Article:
Other than than though, you have to go hunting for Blair solos. There is the lovely (oh-so-Sixties-titled) ‘Blues For A Smashing Bird’ on multi-instrumentalist Alan Branscombe’s 1968 double-LP ‘Swingin’ On The Sound Stage’ and a trawl through Johnny Keating’s many Decca Phase 4 extravaganzas from the mid-to-late 1960s will reveal several more finely-crafted gems, but sadly Blair never helmed his own album, a fate that befell far too many of his generation of UK jazzmen.
However, there are other ways in which to gauge his gift. Writers like Johnny Keating and Duncan Lamont – fellow Scots, and likewise proud of it – both wrote features for him, the latter casting Blair as Buttons in a jazz version of ‘Cinderella’ (this theme was later retooled under the title ‘Fred Astaire’ and appears on vocalist Tina May’s recently released album of Lamont material, ‘52nd Street and Other Stories’) and when in the late 1970s Scottish Television launched a new show, ‘The Jazz Series’, hosted by vocalist Annie Ross, Blair was a member of the house band, an undemonstrative, middle-aged figure who could nonetheless still blow with power and passion; the ultimate sideman.
It’s somewhat hard then, given Blair’s consistent skill at making other leaders sound good, to identify precisely what his musical legacy is. In his capacity of session king he’s left a lifetime’s worth of recorded evidence, of course, not all of it traceable, sadly, given the nature of the job. In that sense, his passing plants a memorial stone on a whole way of making music. Yet it’s not that simple, given that his surviving improvised solos, scattered about on various albums like sprinkled gold dust, are in no way forgettable doodles. Indeed, they have left their very personal mark at several key junctures in British jazz. This in turn makes his death so very much more than that of merely a ‘sideman’. And, moreover, how are we to assess his position in the jazz scheme of things given the intriguing proposition that he may have been a key inspiration to another trumpeter very much regarded as an innovator, Kenny Wheeler. This surely elevates his work into whole new level of significance?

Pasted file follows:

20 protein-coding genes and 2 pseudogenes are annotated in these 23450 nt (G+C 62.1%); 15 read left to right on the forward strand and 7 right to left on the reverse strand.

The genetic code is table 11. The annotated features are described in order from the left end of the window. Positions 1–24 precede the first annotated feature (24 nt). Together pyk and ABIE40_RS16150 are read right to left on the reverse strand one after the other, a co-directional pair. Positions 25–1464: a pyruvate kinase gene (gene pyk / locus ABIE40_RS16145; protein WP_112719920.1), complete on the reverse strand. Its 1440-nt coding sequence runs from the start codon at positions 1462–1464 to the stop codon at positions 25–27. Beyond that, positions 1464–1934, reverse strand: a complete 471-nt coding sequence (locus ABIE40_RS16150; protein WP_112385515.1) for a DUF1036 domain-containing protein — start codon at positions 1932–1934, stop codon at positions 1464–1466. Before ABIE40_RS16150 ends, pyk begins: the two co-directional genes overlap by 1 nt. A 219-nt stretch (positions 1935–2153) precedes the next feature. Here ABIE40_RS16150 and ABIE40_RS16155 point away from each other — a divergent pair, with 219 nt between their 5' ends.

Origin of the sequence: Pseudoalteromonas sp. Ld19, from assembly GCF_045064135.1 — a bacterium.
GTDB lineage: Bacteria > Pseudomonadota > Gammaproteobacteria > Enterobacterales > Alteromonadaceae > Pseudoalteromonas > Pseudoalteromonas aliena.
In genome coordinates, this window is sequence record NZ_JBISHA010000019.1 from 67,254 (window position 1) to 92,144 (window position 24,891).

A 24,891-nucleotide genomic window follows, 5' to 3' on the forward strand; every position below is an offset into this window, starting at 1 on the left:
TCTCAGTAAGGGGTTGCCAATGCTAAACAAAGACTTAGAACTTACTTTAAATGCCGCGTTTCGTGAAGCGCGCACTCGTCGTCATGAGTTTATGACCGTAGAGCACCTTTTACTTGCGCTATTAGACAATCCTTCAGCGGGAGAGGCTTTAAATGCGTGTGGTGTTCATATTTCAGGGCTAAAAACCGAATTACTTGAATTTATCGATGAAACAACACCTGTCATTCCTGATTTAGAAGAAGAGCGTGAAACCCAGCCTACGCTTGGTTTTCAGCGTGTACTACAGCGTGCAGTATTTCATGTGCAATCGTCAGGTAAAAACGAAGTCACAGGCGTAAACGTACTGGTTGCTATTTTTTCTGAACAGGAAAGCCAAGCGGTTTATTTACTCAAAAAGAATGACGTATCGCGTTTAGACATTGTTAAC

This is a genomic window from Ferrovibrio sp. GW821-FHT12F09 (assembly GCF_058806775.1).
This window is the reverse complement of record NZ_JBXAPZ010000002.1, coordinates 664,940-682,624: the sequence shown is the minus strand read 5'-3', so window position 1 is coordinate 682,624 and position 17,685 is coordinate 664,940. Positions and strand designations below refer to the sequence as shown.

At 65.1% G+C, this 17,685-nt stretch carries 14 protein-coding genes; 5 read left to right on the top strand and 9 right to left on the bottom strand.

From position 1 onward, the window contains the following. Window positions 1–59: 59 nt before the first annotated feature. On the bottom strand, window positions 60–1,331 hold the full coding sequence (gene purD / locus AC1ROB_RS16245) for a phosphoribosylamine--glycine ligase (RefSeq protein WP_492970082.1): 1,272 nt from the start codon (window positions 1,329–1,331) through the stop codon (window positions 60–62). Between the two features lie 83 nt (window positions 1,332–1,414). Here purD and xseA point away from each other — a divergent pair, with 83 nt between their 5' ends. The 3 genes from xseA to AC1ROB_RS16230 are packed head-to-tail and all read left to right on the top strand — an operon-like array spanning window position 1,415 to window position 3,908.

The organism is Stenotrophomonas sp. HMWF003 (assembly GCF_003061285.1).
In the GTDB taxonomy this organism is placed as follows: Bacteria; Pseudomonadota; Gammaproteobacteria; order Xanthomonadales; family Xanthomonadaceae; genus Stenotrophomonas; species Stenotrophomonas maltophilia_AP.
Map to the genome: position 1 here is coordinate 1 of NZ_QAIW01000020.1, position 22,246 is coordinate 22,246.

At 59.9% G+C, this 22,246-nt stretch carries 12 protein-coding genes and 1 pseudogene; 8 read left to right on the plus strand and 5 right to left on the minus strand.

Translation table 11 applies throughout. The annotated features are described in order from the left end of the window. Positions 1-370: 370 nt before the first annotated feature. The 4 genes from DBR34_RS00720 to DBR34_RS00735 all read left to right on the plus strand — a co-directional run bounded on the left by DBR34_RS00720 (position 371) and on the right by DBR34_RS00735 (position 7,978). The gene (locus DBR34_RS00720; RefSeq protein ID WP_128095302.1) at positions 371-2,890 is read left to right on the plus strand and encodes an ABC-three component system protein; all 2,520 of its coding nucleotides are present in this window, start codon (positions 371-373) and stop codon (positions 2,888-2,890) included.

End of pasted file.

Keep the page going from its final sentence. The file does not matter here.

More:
However, Blair’s own character, the modest can-do attitude that made for a perfect fit in so many settings, was such that he never ever shouted about his talent. Unlike Kenny Baker, say, or Jimmy Deuchar or even the notoriously self-effacing Kenny Wheeler, he didn’t leave a defining verbal take on his own playing, or talk extensively about his ‘art’ or furnish us any of the other things an obituarist might draw upon in order to codify a life.
Instead, he left a pragmatic example which spoke for itself; that of a master craftsman who rarely – if ever – put a musical foot wrong. Even his rare interviews were refreshingly free of ego. ‘Being a musician entails the ability to move easily and accurately from one note to the next,’ he said in a ‘Melody Maker’ feature in 1962, a statement that is as truthful as it is unvarnished.
How Eddie Blair moved them, though, was a thing of beauty.
Edward Dunning ‘Eddie’ Blair
Born: Johnstone, Renfrewshire, Scotland, June 25 1927
Died: Rustington, West Sussex, England, December 26 2020